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View Full Version : Making a drum track fit the grid?


Raoul23
12-03-2014, 01:28 PM
Last night I had a band into record, they played music that was all over the show time sig and tempo wise. The problem was the drummer couldn't play to a click track even if I had have set up a tempo map. Music like slipknot, I know needs to be to the grid for it to sound tight. I'm just wondering how you fellow DUC users would have dealt with this situation and any advice/tips you could share. I know there is a way where you can mark the 1st beat of every bar and create a tempo map from the the drum track. I tried this once but didn't have much luck at all it moved the drums all over the place and took for ages.

albee1952
12-03-2014, 01:47 PM
Some players and bands just can't(or don't want to) follow a click. Their music is best left to run "wild"(despite my own musical prefs, I often must bite my tongue and let the band do "what it do"). If they suck, then they suck. If they are close, I would listen and choose WHICH instrument seems to have the best pocket, and move the rest to that instrument (sorry GRID, but you can take a break for now:D). With drums, I would use Russ Hugh's(Pro-Tools-Expert.com or maybe found on youtube) Ninja Drum Editing video and dive in manually.

After all, unless the other instruments are solid to the grid(or ANY grid), then the best you can shoot for is to pull all the elements together:o

djmichaelwenz
12-23-2014, 11:23 AM
Use tab to transients on the kick track. Line up the kick hits with the arrangement tempo. Change the tempo manually for each tempo change CMD+I at the start of the tabbed to transient hit point.
This might help....
https://www.youtube.com/watch?v=7ORCJy2kRo4

Bill Denton
12-23-2014, 12:02 PM
Last night I had a band into record, they played music that was all over the show time sig and tempo wise. The problem was the drummer couldn't play to a click track even if I had have set up a tempo map. Music like slipknot, I know needs to be to the grid for it to sound tight. I'm just wondering how you fellow DUC users would have dealt with this situation and any advice/tips you could share. I know there is a way where you can mark the 1st beat of every bar and create a tempo map from the the drum track. I tried this once but didn't have much luck at all it moved the drums all over the place and took for ages.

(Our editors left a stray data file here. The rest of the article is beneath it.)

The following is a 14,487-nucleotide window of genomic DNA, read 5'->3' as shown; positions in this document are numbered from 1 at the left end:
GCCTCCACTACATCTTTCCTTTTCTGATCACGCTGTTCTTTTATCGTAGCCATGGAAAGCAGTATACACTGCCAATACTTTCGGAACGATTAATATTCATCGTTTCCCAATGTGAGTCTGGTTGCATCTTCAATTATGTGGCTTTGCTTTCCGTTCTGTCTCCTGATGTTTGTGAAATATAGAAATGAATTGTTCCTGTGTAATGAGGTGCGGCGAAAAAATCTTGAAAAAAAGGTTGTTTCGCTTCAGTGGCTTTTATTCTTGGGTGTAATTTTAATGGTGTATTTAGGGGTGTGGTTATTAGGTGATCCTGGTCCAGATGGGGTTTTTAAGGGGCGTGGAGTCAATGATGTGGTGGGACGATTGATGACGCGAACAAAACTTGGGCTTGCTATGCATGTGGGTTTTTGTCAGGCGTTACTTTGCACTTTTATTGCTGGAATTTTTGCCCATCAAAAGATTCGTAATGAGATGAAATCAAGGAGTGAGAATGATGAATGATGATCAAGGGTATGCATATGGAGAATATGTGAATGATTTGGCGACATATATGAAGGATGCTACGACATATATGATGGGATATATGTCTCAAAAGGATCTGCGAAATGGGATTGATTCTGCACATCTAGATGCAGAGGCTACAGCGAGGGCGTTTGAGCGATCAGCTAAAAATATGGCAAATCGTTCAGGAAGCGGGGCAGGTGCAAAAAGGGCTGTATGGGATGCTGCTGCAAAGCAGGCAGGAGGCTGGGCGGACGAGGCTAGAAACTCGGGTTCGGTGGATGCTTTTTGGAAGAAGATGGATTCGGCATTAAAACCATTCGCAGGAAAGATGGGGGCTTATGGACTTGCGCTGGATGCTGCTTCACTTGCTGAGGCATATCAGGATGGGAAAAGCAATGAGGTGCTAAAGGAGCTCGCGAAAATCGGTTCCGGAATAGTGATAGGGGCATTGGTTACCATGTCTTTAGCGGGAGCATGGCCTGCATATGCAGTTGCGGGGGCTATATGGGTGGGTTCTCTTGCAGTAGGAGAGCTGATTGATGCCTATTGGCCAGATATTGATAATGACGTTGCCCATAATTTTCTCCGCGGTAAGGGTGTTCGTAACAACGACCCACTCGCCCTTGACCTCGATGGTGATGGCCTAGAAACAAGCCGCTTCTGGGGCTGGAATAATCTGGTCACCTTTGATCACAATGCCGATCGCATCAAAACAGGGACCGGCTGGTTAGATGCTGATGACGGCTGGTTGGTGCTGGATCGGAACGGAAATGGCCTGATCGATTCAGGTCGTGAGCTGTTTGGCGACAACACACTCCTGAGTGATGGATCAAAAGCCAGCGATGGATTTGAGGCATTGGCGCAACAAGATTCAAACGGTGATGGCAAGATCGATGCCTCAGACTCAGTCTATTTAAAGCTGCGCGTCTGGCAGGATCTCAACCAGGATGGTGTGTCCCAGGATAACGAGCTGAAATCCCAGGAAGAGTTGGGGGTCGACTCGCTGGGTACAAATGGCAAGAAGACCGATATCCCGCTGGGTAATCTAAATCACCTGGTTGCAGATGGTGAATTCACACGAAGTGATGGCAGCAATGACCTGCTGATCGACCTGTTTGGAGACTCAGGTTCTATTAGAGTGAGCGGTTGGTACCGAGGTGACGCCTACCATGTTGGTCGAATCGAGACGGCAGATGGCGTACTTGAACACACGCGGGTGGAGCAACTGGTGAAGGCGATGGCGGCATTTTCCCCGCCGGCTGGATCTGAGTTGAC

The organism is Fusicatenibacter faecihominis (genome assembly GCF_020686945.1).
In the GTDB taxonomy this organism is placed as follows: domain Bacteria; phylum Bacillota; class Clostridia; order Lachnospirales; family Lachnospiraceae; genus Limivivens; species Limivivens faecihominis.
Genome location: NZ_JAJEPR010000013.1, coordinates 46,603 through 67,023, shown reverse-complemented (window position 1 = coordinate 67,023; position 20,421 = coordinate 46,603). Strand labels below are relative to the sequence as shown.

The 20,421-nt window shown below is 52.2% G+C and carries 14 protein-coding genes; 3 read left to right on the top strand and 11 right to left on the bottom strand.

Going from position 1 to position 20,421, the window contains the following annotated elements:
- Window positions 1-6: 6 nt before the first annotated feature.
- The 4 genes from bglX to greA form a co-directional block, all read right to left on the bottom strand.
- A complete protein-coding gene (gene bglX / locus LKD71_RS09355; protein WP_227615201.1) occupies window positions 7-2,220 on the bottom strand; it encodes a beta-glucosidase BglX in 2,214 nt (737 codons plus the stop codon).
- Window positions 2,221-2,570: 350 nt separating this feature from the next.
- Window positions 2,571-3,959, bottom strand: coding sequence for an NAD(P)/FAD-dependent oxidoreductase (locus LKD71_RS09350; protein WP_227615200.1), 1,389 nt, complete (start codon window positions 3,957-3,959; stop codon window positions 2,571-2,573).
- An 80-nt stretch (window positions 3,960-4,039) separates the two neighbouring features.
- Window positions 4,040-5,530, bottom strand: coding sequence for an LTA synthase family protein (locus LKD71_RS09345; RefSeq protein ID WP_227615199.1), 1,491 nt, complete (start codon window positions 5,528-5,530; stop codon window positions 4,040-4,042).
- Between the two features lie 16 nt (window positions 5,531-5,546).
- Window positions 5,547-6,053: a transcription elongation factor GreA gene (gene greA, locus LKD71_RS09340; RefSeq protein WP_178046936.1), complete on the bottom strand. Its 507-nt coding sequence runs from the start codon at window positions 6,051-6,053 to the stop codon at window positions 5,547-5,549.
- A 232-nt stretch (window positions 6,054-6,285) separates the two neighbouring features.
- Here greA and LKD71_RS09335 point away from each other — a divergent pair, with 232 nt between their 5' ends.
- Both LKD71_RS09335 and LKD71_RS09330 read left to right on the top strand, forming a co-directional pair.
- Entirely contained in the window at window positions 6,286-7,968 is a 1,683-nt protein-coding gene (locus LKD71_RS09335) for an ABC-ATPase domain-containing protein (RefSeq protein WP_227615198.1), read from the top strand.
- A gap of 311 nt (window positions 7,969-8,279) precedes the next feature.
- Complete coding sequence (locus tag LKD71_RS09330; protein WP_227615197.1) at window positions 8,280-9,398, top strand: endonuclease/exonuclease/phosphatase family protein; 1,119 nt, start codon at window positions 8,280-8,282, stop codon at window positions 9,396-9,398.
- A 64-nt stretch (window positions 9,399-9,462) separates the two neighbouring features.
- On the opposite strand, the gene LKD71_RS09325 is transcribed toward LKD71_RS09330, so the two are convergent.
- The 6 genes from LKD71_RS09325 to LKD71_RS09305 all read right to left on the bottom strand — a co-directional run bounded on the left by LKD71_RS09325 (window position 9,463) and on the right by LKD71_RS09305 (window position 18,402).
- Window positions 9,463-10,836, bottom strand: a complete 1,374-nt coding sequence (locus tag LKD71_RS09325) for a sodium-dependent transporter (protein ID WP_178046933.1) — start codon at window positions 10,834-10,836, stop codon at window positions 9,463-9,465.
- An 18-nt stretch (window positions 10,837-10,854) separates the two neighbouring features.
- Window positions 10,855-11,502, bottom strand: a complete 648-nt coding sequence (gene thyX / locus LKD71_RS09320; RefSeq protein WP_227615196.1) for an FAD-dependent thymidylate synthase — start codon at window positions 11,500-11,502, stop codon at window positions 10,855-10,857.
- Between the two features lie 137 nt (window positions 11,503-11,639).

You know, you really don't have to have it on a grid...

Heresy, I know, but if it's tight, it's tight whether it's on a grid or not.

When in doubt...let your ears trump...

Stig Eliassen
12-23-2014, 01:59 PM
I just faced this problem two days ago. Had to do a mix with an acoustic band with cajón, upright bass, acoustic guitar, dobro and vocals.
I listened to it, and heard that the bass was the worst offender, but the ac gtr was really solid. So, I used elastic audio to correct the bass up against the ac gtr, and that was enough.

BTW, it was recorded to a click, and this genre allows for things to be a little loose.

Michael Zull
12-31-2014, 08:22 PM
I've had to do this before, grudgingly. It wasn't hard to do at all, it was just time consuming. What I did was to pick a bar of the song that was most indicative of the desired tempo, then set the bpm to be that. Group the drums, enable EA on all of the tracks, and move the first downbeat to line up with the grid. From there it was just snapping the downbeats of each bar to the grid.

I wasn't present for the tracking session, and had to clean up the mess afterwards. Later I was told the drummer was quite intoxicated during the session, which made perfect sense! It actually turned out pretty good, as the performance was well played aside from the major tempo issues.

musicman691
01-01-2015, 04:38 AM
You know, when I read about people trying to line things up on a grid for drums I think about Charlie Watts. He never played on the beat; usually in back of the beat and every once in a while ahead of the beat. Yet if he played strictly on the beat the Stones's music would never sound as good as it does (if you like that genre).

Not everyone can play like Gene Hoglan (aka the Atomic Clock) in perfect time and not every piece of music would sound as good if the drummer was perfectly on time.

So like Bill Denton said - if the performance of the group overall is solid - who am I to judge?

PS: full disclosure - coming from a drummer as one of my many musical talents

Stig Eliassen
01-01-2015, 04:46 AM
That's true, Jack.

I tried to explain a similar aspect to music production to a female singer recently. We were recording backing vocals, and she said: "Ouch, I gotta do that again. I'm a little bit flat".

I said: "Yes, you are correct, but this is a harmony double, and if you were to sing it identical to the previous take, it wouldn't sound nearly as good in the mix as it does now".

Thankfully, she agreed. :D